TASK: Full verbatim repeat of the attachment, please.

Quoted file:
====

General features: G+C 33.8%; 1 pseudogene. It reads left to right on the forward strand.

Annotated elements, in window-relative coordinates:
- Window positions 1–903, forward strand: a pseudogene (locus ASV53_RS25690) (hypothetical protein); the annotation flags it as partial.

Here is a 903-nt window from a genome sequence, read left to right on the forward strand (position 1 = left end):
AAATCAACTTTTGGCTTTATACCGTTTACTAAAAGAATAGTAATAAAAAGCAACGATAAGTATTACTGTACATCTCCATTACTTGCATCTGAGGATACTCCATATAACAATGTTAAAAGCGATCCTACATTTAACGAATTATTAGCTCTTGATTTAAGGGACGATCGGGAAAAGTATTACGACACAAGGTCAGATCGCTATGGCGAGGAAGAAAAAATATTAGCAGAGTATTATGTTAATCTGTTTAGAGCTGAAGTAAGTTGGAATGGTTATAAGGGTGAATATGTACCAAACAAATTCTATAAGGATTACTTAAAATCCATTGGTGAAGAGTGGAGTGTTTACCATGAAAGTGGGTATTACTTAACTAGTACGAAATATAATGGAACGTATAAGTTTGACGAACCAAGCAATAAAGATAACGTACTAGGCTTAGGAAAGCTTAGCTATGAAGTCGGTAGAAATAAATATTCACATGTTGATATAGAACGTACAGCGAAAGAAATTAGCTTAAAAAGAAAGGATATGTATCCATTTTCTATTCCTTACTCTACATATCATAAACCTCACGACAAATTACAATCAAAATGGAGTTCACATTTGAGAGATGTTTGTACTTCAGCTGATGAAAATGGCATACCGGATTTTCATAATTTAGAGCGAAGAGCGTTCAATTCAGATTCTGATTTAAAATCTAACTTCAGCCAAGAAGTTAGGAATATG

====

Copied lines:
General features: G+C 33.8%; 1 pseudogene. It reads left to right on the forward strand.

Annotated elements, in window-relative coordinates:
- Window positions 1–903, forward strand: a pseudogene (locus ASV53_RS25690) (hypothetical protein); the annotation flags it as partial.

Here is a 903-nt window from a genome sequence, read left to right on the forward strand (position 1 = left end):
AAATCAACTTTTGGCTTTATACCGTTTACTAAAAGAATAGTAATAAAAAGCAACGATAAGTATTACTGTACATCTCCATTACTTGCATCTGAGGATACTCCATATAACAATGTTAAAAGCGATCCTACATTTAACGAATTATTAGCTCTTGATTTAAGGGACGATCGGGAAAAGTATTACGACACAAGGTCAGATCGCTATGGCGAGGAAGAAAAAATATTAGCAGAGTATTATGTTAATCTGTTTAGAGCTGAAGTAAGTTGGAATGGTTATAAGGGTGAATATGTACCAAACAAATTCTATAAGGATTACTTAAAATCCATTGGTGAAGAGTGGAGTGTTTACCATGAAAGTGGGTATTACTTAACTAGTACGAAATATAATGGAACGTATAAGTTTGACGAACCAAGCAATAAAGATAACGTACTAGGCTTAGGAAAGCTTAGCTATGAAGTCGGTAGAAATAAATATTCACATGTTGATATAGAACGTACAGCGAAAGAAATTAGCTTAAAAAGAAAGGATATGTATCCATTTTCTATTCCTTACTCTACATATCATAAACCTCACGACAAATTACAATCAAAATGGAGTTCACATTTGAGAGATGTTTGTACTTCAGCTGATGAAAATGGCATACCGGATTTTCATAATTTAGAGCGAAGAGCGTTCAATTCAGATTCTGATTTAAAATCTAACTTCAGCCAAGAAGTTAGGAATATG